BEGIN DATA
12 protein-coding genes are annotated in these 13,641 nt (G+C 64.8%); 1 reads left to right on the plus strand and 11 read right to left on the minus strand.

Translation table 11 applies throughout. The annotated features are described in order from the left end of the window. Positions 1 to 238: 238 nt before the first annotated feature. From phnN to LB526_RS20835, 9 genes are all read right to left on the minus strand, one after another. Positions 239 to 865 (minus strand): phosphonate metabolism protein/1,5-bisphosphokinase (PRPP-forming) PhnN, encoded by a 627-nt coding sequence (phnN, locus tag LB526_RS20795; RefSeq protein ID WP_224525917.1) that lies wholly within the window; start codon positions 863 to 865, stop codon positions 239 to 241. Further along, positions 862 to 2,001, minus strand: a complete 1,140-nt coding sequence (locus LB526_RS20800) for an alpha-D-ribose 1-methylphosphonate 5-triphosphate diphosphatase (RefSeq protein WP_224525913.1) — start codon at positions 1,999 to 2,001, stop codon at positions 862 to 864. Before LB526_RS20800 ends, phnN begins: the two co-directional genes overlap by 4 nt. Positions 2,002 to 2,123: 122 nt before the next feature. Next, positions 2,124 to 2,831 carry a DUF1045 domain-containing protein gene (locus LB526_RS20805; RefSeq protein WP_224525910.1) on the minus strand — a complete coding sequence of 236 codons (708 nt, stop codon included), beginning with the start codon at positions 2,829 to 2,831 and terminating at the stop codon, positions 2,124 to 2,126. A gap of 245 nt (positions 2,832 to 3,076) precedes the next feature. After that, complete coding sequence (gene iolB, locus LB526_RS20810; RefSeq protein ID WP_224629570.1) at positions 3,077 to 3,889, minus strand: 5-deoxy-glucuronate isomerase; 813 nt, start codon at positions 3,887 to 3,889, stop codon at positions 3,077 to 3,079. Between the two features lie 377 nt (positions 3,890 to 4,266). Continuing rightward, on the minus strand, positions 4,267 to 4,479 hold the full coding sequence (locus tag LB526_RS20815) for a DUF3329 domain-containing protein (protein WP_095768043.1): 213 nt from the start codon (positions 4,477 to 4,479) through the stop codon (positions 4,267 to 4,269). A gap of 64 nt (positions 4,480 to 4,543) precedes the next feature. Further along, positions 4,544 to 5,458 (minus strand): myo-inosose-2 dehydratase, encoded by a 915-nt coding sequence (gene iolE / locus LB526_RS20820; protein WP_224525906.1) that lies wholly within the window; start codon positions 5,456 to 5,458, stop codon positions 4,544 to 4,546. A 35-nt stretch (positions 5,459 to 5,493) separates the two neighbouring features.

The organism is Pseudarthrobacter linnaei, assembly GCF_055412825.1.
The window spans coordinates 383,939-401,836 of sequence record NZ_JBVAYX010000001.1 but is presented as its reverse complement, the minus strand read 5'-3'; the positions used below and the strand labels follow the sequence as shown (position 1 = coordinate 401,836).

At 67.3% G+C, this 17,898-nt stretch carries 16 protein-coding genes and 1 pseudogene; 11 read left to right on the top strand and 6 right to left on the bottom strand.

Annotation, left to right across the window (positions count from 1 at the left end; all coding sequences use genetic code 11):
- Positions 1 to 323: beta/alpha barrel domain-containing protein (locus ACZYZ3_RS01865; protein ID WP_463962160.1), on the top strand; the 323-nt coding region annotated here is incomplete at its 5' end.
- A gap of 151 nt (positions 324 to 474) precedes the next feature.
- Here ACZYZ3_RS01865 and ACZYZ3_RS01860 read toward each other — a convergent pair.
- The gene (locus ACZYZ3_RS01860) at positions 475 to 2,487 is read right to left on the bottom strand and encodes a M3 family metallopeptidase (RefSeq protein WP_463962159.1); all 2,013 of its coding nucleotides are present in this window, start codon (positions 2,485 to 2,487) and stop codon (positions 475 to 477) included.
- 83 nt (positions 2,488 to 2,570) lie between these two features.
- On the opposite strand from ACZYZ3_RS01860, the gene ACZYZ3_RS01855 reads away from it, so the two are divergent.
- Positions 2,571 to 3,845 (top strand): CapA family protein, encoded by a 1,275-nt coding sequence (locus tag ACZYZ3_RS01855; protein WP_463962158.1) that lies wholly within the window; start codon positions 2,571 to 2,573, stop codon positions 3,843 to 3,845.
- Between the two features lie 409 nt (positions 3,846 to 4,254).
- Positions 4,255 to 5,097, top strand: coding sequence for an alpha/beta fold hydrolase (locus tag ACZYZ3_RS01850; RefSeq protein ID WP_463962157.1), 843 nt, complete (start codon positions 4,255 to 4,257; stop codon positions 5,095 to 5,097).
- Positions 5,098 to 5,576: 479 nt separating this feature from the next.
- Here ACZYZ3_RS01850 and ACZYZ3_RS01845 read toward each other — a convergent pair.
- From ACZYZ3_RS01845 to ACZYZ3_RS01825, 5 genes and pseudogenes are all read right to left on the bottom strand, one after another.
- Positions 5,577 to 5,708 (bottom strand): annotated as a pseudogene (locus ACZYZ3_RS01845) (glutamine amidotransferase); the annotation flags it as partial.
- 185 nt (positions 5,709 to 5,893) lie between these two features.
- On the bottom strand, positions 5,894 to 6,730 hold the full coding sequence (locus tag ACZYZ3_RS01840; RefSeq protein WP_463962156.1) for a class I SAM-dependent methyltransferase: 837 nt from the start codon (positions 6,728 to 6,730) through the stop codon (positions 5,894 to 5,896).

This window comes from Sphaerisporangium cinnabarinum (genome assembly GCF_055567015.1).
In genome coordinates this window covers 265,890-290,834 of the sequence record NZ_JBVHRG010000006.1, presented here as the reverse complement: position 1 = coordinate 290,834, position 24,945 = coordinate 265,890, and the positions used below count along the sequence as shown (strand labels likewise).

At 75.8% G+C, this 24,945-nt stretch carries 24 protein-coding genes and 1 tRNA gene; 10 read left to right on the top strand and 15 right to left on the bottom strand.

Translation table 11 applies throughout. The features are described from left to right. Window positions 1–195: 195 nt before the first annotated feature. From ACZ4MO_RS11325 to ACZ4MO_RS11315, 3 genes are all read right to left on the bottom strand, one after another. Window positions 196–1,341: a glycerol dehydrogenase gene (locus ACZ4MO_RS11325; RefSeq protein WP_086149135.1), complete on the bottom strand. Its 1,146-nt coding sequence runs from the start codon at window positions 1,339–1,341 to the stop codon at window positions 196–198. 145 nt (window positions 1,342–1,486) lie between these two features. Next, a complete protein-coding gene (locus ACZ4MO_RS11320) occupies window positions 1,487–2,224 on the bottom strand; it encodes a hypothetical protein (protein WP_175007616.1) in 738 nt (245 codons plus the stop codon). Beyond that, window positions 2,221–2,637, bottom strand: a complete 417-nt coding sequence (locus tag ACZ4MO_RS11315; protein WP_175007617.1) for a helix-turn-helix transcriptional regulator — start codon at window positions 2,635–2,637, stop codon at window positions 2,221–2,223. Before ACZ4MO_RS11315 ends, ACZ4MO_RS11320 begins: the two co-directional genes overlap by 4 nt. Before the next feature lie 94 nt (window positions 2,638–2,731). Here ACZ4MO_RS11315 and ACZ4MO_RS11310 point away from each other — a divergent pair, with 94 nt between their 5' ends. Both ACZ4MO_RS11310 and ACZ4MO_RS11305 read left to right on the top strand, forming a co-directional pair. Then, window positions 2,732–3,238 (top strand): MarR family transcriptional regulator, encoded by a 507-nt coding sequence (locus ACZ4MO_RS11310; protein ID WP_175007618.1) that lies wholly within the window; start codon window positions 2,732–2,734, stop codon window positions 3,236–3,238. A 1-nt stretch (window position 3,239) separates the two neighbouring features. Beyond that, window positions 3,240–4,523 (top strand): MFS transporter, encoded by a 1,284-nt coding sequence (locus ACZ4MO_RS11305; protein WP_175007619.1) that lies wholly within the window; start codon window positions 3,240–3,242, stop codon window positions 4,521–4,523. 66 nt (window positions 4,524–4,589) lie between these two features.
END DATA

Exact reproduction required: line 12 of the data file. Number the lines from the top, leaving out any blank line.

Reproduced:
- On the opposite strand from ACZYZ3_RS01860, the gene ACZYZ3_RS01855 reads away from it, so the two are divergent.